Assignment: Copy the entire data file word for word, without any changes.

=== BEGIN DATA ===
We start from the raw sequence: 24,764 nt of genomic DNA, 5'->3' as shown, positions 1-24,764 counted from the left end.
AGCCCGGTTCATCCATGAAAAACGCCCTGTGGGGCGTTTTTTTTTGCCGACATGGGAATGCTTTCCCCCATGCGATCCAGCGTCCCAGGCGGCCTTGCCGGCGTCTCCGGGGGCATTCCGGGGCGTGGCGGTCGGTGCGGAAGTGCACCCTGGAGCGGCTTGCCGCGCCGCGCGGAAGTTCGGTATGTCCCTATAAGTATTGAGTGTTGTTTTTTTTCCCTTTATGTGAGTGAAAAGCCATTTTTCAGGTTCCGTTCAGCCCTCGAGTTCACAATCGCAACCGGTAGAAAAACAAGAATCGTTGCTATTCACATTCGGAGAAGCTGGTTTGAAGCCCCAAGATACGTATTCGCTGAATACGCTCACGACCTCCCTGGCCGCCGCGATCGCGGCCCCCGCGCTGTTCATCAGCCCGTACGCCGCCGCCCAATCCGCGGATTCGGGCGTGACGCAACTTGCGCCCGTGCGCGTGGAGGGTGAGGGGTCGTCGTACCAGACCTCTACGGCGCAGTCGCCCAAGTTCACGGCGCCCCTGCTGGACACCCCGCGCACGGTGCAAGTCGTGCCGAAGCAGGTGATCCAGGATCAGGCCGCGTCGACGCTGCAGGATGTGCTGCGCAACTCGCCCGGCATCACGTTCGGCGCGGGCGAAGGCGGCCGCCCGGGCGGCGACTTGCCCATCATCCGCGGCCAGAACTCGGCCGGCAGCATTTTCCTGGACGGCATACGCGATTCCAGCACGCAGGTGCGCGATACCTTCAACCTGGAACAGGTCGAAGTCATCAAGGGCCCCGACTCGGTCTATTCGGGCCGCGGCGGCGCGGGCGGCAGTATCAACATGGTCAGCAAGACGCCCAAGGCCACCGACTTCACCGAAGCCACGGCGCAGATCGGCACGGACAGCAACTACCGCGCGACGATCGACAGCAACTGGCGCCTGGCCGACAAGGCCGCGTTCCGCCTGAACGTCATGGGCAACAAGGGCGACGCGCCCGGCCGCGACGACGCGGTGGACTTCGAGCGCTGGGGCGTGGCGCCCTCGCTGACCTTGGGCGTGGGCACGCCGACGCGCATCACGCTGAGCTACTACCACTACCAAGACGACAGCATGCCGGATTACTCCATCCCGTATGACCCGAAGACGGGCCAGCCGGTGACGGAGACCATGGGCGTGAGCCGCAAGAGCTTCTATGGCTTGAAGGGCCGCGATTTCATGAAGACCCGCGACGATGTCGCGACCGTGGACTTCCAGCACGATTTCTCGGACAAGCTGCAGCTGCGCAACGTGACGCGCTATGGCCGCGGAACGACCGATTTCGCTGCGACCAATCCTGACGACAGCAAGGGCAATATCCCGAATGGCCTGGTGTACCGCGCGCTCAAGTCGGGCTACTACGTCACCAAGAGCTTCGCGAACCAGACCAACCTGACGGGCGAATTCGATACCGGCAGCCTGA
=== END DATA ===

We start from the raw sequence: 24,764 nt of genomic DNA, 5'->3' as shown, positions 1-24,764 counted from the left end.
AGCCCGGTTCATCCATGAAAAACGCCCTGTGGGGCGTTTTTTTTTGCCGACATGGGAATGCTTTCCCCCATGCGATCCAGCGTCCCAGGCGGCCTTGCCGGCGTCTCCGGGGGCATTCCGGGGCGTGGCGGTCGGTGCGGAAGTGCACCCTGGAGCGGCTTGCCGCGCCGCGCGGAAGTTCGGTATGTCCCTATAAGTATTGAGTGTTGTTTTTTTTCCCTTTATGTGAGTGAAAAGCCATTTTTCAGGTTCCGTTCAGCCCTCGAGTTCACAATCGCAACCGGTAGAAAAACAAGAATCGTTGCTATTCACATTCGGAGAAGCTGGTTTGAAGCCCCAAGATACGTATTCGCTGAATACGCTCACGACCTCCCTGGCCGCCGCGATCGCGGCCCCCGCGCTGTTCATCAGCCCGTACGCCGCCGCCCAATCCGCGGATTCGGGCGTGACGCAACTTGCGCCCGTGCGCGTGGAGGGTGAGGGGTCGTCGTACCAGACCTCTACGGCGCAGTCGCCCAAGTTCACGGCGCCCCTGCTGGACACCCCGCGCACGGTGCAAGTCGTGCCGAAGCAGGTGATCCAGGATCAGGCCGCGTCGACGCTGCAGGATGTGCTGCGCAACTCGCCCGGCATCACGTTCGGCGCGGGCGAAGGCGGCCGCCCGGGCGGCGACTTGCCCATCATCCGCGGCCAGAACTCGGCCGGCAGCATTTTCCTGGACGGCATACGCGATTCCAGCACGCAGGTGCGCGATACCTTCAACCTGGAACAGGTCGAAGTCATCAAGGGCCCCGACTCGGTCTATTCGGGCCGCGGCGGCGCGGGCGGCAGTATCAACATGGTCAGCAAGACGCCCAAGGCCACCGACTTCACCGAAGCCACGGCGCAGATCGGCACGGACAGCAACTACCGCGCGACGATCGACAGCAACTGGCGCCTGGCCGACAAGGCCGCGTTCCGCCTGAACGTCATGGGCAACAAGGGCGACGCGCCCGGCCGCGACGACGCGGTGGACTTCGAGCGCTGGGGCGTGGCGCCCTCGCTGACCTTGGGCGTGGGCACGCCGACGCGCATCACGCTGAGCTACTACCACTACCAAGACGACAGCATGCCGGATTACTCCATCCCGTATGACCCGAAGACGGGCCAGCCGGTGACGGAGACCATGGGCGTGAGCCGCAAGAGCTTCTATGGCTTGAAGGGCCGCGATTTCATGAAGACCCGCGACGATGTCGCGACCGTGGACTTCCAGCACGATTTCTCGGACAAGCTGCAGCTGCGCAACGTGACGCGCTATGGCCGCGGAACGACCGATTTCGCTGCGACCAATCCTGACGACAGCAAGGGCAATATCCCGAATGGCCTGGTGTACCGCGCGCTCAAGTCGGGCTACTACGTCACCAAGAGCTTCGCGAACCAGACCAACCTGACGGGCGAATTCGATACCGGCAGCCTGA